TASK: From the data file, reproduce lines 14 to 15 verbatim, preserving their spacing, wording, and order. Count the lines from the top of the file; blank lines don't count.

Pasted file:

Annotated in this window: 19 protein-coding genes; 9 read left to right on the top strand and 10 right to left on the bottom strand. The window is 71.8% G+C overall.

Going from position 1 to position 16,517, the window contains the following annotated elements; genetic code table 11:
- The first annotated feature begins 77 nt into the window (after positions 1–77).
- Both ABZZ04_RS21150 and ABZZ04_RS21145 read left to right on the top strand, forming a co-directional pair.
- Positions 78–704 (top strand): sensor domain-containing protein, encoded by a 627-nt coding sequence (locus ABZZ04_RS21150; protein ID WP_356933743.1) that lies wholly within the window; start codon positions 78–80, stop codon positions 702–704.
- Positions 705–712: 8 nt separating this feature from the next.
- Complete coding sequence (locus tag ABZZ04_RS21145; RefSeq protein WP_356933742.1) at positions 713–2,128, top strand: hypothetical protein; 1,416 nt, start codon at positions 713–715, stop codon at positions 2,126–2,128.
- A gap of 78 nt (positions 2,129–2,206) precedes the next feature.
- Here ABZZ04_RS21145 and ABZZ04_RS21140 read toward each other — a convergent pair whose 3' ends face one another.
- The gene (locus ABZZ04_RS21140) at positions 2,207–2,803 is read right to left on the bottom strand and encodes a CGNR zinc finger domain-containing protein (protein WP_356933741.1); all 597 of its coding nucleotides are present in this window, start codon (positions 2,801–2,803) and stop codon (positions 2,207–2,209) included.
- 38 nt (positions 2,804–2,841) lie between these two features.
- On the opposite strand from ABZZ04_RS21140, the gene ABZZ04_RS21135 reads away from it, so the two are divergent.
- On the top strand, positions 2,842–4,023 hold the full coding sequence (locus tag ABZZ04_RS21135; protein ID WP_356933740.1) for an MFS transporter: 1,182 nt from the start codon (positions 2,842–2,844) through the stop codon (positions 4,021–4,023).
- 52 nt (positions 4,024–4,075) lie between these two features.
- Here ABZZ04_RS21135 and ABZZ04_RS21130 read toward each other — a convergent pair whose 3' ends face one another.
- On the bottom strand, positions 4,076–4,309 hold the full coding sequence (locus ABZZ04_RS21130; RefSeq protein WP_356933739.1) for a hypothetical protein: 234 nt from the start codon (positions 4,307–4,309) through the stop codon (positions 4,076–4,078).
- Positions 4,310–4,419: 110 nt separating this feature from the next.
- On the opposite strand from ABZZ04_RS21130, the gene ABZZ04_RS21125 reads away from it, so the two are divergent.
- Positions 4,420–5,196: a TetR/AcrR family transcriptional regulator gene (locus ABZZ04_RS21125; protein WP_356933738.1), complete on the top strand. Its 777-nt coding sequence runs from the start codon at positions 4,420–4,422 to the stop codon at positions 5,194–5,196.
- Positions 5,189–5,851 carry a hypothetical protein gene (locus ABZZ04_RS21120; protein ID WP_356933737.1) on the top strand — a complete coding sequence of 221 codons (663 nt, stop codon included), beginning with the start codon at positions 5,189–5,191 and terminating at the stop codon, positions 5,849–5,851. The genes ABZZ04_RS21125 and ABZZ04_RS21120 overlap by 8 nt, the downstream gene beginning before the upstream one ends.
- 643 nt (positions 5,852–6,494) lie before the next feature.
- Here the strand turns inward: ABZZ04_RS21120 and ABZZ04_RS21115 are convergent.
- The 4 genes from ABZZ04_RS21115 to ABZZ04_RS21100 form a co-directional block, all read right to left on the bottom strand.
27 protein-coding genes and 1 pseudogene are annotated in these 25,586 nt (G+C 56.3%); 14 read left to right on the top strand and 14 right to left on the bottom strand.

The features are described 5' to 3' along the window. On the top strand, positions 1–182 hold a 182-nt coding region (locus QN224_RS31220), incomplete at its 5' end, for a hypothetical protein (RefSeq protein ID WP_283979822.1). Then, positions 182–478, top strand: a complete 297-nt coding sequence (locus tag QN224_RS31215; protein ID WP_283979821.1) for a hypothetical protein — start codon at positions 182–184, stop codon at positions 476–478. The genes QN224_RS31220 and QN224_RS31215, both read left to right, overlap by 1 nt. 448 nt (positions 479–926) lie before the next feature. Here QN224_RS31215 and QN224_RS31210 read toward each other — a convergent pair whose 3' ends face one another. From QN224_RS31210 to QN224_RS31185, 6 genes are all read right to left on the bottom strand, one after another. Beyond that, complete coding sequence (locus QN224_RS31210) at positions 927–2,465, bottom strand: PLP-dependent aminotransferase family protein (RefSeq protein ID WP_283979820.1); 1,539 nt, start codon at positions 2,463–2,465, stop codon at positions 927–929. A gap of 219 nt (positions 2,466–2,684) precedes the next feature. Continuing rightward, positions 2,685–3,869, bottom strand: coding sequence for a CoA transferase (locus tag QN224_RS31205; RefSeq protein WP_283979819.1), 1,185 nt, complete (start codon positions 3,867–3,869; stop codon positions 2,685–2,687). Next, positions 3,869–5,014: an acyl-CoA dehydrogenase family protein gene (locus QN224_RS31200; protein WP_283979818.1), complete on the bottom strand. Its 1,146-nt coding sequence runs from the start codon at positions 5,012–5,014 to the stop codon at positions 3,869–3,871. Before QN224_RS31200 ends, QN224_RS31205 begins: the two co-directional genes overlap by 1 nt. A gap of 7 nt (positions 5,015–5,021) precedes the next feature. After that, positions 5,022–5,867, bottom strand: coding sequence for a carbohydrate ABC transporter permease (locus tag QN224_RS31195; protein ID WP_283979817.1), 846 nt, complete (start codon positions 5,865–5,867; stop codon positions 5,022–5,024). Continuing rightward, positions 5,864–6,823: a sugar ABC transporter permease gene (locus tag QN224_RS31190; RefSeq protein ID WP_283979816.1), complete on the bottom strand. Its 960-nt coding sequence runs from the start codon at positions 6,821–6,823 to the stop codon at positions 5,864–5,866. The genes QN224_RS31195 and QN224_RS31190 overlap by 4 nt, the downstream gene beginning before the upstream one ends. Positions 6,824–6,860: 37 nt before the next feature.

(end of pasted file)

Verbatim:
- 52 nt (positions 4,024–4,075) lie between these two features.
- Here ABZZ04_RS21135 and ABZZ04_RS21130 read toward each other — a convergent pair whose 3' ends face one another.